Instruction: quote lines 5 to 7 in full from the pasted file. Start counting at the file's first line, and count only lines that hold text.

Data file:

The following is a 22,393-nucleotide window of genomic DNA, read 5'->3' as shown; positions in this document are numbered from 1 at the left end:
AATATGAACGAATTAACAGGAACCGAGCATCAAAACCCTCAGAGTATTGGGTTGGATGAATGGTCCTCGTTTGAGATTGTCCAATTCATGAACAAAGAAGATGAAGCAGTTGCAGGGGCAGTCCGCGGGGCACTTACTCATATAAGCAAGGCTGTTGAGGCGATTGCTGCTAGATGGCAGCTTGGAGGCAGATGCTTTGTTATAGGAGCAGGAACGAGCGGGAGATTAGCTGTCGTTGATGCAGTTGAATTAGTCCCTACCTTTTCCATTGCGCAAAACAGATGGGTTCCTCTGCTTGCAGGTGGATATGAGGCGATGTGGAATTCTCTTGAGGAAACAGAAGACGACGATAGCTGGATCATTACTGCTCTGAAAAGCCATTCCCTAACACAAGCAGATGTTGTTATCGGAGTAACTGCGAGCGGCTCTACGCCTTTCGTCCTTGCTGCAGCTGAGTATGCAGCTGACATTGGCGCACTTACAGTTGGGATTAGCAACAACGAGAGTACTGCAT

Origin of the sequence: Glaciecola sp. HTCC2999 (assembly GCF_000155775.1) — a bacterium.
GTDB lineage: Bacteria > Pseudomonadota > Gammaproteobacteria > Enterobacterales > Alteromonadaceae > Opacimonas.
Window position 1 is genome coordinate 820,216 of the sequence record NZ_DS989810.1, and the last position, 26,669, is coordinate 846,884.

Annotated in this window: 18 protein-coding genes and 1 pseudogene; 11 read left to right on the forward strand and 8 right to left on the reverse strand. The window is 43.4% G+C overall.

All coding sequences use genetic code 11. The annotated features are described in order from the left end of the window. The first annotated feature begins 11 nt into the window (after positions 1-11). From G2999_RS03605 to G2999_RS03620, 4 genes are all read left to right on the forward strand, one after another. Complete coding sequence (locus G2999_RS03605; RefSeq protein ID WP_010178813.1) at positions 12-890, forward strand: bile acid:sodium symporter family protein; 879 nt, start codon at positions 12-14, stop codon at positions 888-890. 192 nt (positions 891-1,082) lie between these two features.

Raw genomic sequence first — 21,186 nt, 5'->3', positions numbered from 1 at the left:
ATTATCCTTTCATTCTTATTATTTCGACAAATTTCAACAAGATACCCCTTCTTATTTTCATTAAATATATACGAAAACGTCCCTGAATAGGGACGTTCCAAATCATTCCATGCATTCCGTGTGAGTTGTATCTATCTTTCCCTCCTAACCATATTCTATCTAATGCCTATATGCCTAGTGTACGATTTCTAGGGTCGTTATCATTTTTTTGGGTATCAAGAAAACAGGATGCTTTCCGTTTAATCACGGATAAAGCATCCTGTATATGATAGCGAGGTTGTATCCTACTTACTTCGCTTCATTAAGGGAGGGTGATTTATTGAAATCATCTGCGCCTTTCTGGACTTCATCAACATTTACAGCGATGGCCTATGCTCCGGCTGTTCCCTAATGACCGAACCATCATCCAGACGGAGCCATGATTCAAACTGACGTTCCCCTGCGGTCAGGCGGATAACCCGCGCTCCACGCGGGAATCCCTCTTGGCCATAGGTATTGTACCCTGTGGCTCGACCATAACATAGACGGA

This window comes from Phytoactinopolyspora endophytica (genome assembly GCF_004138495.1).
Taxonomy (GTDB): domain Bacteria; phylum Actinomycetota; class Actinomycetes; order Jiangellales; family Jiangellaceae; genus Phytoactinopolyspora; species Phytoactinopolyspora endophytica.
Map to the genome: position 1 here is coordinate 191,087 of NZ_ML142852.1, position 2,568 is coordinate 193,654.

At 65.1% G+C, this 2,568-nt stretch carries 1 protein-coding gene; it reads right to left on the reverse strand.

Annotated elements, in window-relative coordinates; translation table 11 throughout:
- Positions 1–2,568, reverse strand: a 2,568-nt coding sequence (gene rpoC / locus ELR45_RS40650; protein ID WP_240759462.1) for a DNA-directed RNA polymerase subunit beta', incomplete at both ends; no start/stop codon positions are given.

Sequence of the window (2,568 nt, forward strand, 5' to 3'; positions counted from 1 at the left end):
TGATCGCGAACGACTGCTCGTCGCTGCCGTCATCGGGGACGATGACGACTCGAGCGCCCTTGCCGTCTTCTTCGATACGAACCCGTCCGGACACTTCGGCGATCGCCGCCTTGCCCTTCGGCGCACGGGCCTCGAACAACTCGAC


Window position 1 is genome coordinate 820,216 of the sequence record NZ_DS989810.1, and the last position, 26,669, is coordinate 846,884.

Annotated in this window: 18 protein-coding genes and 1 pseudogene; 11 read left to right on the forward strand and 8 right to left on the reverse strand. The window is 43.4% G+C overall.

All coding sequences use genetic code 11. The annotated features are described in order from the left end of the window. The first annotated feature begins 11 nt into the window (after positions 1-11). From G2999_RS03605 to G2999_RS03620, 4 genes are all read left to right on the forward strand, one after another. Complete coding sequence (locus G2999_RS03605; RefSeq protein ID WP_010178813.1) at positions 12-890, forward strand: bile acid:sodium symporter family protein; 879 nt, start codon at positions 12-14, stop codon at positions 888-890. 192 nt (positions 891-1,082) lie between these two features.